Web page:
Presentation on theme: "Articles of Confederation Chapter 5 Section 1. Explain how the states’ new constitutions reflected republican ideals. Describe the structure and powers."— Presentation transcript:
Explain how the states’ new constitutions reflected republican ideals. Describe the structure and powers of the national government under the Articles of Confederation. Summarize the Congress’s plan for the settlement and governance of western lands. List the main weaknesses of the Articles. Objectives
State Constitutions Patriots disagreed over the design of these republics, especially over how much power to give the common people. Although state constitutions varied, each provided for a republic in which people voted for their representatives.
Democratic Patriots They favored: –Weak state governments with most of their powers in a popularly elected legislature –Unicameral legislature, or one having single house, with either a weak governor or no governor at all –A large House of Representatives with small districts so that the people had more control
Conservatives They favored: –A governor with broad powers –Bicameral legislature, with two houses –An upper house or senate made up of wealthy, well-educated gentlemen who would balance a lower house elected by the common people
Democratic states like Pennsylvania allowed all male taxpayers over age 21 to vote. Conservative states required property ownership for voting. None of the states gave the vote to women or to slaves. Debate Over Voting Rights
Most new state constitutions guaranteed freedom of religion. Previously, colonies collected taxes for religious institutions. Now, religious freedom and pluralism became the norm. The Virginia Statute for Religious Freedom, written by Thomas Jefferson set the example. It allowed for religious liberty free of state influence. All men shall be free to profess, and by argument to maintain, their opinions in matters of Religion. —Thomas Jefferson Virginia Statute for Religious Freedom, 1786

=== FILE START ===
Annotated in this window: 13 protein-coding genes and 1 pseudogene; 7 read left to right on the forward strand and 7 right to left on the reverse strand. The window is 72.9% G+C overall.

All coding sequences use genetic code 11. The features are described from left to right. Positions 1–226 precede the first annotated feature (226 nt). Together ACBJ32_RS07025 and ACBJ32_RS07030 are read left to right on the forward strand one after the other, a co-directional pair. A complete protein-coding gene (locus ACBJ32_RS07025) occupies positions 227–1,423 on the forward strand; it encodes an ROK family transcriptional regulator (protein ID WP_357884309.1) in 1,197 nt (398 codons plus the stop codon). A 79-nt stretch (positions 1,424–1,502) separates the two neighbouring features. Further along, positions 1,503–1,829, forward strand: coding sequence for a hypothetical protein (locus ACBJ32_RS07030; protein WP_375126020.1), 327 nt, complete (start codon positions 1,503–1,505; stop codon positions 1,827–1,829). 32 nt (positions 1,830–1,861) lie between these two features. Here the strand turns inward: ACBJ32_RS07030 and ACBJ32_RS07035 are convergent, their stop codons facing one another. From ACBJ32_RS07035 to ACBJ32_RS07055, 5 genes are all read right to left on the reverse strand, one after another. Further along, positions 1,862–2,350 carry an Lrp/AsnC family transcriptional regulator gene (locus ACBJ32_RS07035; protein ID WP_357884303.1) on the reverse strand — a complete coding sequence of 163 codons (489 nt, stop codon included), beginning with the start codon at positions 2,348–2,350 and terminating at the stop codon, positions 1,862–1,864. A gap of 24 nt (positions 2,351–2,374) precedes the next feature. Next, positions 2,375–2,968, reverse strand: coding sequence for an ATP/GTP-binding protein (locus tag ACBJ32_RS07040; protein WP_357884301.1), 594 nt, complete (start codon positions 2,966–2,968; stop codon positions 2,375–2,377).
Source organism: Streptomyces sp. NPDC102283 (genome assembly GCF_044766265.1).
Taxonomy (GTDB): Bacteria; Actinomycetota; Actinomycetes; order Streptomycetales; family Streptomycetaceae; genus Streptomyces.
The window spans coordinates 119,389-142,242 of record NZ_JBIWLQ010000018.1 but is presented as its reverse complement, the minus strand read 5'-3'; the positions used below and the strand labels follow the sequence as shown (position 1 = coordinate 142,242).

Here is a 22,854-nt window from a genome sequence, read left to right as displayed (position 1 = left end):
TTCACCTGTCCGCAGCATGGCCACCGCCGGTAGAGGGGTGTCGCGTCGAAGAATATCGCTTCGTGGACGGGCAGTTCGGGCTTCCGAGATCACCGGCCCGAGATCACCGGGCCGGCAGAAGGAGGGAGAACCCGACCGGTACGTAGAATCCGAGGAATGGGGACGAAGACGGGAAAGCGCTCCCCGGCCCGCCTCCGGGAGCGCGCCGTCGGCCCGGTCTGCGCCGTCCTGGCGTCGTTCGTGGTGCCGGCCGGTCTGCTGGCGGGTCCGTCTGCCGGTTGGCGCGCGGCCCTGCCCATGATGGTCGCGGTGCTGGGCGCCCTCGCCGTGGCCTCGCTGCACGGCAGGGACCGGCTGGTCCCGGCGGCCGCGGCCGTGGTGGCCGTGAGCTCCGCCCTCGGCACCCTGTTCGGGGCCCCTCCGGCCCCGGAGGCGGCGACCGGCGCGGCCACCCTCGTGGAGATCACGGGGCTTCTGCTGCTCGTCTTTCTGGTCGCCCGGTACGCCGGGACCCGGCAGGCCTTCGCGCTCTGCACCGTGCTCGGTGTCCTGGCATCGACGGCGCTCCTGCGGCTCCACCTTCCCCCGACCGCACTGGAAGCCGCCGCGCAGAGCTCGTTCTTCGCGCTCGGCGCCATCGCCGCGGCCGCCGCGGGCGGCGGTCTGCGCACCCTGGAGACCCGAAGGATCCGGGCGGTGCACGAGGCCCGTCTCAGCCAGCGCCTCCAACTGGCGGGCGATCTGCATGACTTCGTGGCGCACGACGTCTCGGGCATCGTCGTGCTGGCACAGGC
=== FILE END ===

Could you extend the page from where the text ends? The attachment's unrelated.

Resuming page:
This first national constitution created a loose confederation, or league of states, in 1777. Congress drafted the Articles of Confederation under the leadership of John Dickinson of Pennsylvania. Congress’s power was limited to prevent the problems experienced under Britain. The Articles of Confederation The Articles of Confederation was created by the Continental Congress.
Congress implemented and enforced laws. Executive power was shared, no one leader. One state = one vote in Congress. Major issues, like declaring war, required nine states. Amendments (Changes) required the agreement of all 13 states. Limits of the Articles
There was also no federal court system. Congress couldCongress could not Declare war or conduct foreign policy Raise money through taxes Administer relations with Indian nations Regulate commerce between states or states and foreign nations
The Articles created a method to settle and govern the Northwest Territory.
Surveyors divided the territory into a grid of lines north to south and east to west, establishing hundreds of townships. Each township was subdivided into sections of one square mile (640 acre), to sell at $1 each. The Land Ordinance of 1785 established a method to distribute public land.
The Northwest Ordinance of 1787 set up a system to govern territories and create states. Congress established a territorial government and appointed a governor. Settlers were guaranteed freedom of religion, trial by jury, and rights of common law. Once there were 5,000 men, an assembly could be elected. The appointed governor retained veto power. Once there were 60,000 residents, a territory could apply for statehood.
The Northwest Ordinance Barred slavery Required a republican constitution Promised settlers basic freedoms Ignored the rights of Native Americans Resulted in five new states: Ohio, Indiana, Illinois, Michigan, Wisconsin, and part of Minnesota
Disrespected Britain kept soldiers in frontier forts located in the Northwest Territory. Spain forbade American trade with New Orleans. Britain kept soldiers in frontier forts located in the Northwest Territory.
Growing problems led to calls for a revision of the Articles of Confederation. The nation’s debt was mounting. The economic depression was deepening as debts, bankruptcies, and foreclosures grew.
Shays’ Rebellion demonstrated the weakness of the national government. In 1787, Daniel Shays led about 1,000 farmers in a raid on a federal arsenal in Massachusetts to protest taxes and farm foreclosures. The revolt failed, but many people saw the unrest as a sign that a stronger central government was needed.